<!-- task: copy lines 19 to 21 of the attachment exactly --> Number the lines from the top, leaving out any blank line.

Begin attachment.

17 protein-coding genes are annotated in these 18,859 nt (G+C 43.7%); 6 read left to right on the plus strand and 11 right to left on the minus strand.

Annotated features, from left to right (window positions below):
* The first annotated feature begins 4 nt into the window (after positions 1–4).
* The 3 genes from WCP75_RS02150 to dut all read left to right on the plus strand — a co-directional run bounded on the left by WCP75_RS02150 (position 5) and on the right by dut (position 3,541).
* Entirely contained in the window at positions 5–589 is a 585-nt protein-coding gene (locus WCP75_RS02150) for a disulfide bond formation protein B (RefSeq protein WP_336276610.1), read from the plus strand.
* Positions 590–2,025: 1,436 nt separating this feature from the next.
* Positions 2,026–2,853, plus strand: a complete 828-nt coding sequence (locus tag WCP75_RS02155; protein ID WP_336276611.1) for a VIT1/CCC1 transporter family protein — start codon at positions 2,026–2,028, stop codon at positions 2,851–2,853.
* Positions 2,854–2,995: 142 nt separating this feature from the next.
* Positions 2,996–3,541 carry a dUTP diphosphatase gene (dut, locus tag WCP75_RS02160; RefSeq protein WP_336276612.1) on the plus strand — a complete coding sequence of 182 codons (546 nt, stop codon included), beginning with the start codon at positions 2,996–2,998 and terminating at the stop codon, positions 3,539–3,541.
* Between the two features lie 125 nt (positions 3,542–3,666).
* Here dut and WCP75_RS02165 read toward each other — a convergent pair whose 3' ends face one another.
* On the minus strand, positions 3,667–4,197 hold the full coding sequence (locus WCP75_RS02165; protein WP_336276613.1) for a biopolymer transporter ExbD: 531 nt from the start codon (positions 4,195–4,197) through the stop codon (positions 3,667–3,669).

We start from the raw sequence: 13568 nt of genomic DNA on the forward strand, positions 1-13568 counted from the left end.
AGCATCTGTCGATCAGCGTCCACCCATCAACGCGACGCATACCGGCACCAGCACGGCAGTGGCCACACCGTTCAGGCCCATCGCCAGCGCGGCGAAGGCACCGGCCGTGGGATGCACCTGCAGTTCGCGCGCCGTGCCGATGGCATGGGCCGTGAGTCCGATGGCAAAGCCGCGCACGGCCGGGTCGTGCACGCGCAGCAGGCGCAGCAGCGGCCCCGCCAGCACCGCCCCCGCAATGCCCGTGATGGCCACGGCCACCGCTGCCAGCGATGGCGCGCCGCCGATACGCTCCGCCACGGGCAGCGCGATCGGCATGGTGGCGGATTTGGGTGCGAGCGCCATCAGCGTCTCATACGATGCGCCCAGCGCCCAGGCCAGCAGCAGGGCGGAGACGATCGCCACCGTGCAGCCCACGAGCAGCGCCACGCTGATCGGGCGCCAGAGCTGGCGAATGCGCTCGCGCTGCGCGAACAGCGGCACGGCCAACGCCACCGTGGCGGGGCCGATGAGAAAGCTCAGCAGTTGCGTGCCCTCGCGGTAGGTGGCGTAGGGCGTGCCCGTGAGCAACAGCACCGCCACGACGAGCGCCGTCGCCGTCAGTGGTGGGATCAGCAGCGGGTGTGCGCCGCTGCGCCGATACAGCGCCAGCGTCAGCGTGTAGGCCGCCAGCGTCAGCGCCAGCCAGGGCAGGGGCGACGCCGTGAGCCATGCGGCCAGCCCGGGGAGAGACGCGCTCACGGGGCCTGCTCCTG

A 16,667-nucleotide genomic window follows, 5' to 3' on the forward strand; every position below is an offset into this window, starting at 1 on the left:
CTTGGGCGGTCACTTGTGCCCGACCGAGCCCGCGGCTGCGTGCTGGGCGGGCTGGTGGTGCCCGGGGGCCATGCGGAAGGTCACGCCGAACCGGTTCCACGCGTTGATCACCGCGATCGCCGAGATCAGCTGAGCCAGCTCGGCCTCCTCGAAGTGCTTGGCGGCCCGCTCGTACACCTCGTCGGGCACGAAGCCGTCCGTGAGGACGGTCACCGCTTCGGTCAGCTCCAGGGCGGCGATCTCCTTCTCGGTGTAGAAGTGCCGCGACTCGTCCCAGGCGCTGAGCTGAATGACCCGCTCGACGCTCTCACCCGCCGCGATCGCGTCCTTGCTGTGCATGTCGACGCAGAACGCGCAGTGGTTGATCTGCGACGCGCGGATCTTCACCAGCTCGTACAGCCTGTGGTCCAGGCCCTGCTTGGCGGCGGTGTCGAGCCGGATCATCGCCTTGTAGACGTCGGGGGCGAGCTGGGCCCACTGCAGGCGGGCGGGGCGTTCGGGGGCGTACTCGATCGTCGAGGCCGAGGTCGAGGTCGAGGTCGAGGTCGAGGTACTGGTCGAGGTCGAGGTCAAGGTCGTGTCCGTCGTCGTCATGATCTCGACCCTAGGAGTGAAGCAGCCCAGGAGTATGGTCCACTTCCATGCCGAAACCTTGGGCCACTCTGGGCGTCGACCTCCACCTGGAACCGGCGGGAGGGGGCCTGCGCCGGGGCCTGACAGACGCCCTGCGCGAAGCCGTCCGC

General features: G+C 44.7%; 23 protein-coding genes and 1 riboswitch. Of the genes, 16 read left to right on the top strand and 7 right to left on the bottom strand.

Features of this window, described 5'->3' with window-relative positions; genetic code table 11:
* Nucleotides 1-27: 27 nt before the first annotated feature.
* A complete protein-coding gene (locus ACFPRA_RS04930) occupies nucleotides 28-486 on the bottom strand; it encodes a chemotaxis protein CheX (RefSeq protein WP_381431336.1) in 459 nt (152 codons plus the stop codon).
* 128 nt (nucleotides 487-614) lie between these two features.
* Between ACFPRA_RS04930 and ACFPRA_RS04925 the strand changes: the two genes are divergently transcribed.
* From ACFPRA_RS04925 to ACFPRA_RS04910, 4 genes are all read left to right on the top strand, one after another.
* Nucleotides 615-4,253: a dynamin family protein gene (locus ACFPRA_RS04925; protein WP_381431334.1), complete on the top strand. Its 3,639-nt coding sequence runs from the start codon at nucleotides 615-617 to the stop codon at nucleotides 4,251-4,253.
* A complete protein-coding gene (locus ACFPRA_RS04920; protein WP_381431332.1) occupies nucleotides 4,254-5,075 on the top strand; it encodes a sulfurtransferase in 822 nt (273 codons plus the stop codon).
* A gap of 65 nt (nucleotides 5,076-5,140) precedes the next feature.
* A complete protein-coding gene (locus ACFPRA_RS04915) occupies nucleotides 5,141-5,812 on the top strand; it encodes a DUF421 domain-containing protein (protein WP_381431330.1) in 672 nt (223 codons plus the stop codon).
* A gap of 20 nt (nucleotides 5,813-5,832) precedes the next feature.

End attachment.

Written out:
* Nucleotides 1-27: 27 nt before the first annotated feature.
* A complete protein-coding gene (locus ACFPRA_RS04930) occupies nucleotides 28-486 on the bottom strand; it encodes a chemotaxis protein CheX (RefSeq protein WP_381431336.1) in 459 nt (152 codons plus the stop codon).
* 128 nt (nucleotides 487-614) lie between these two features.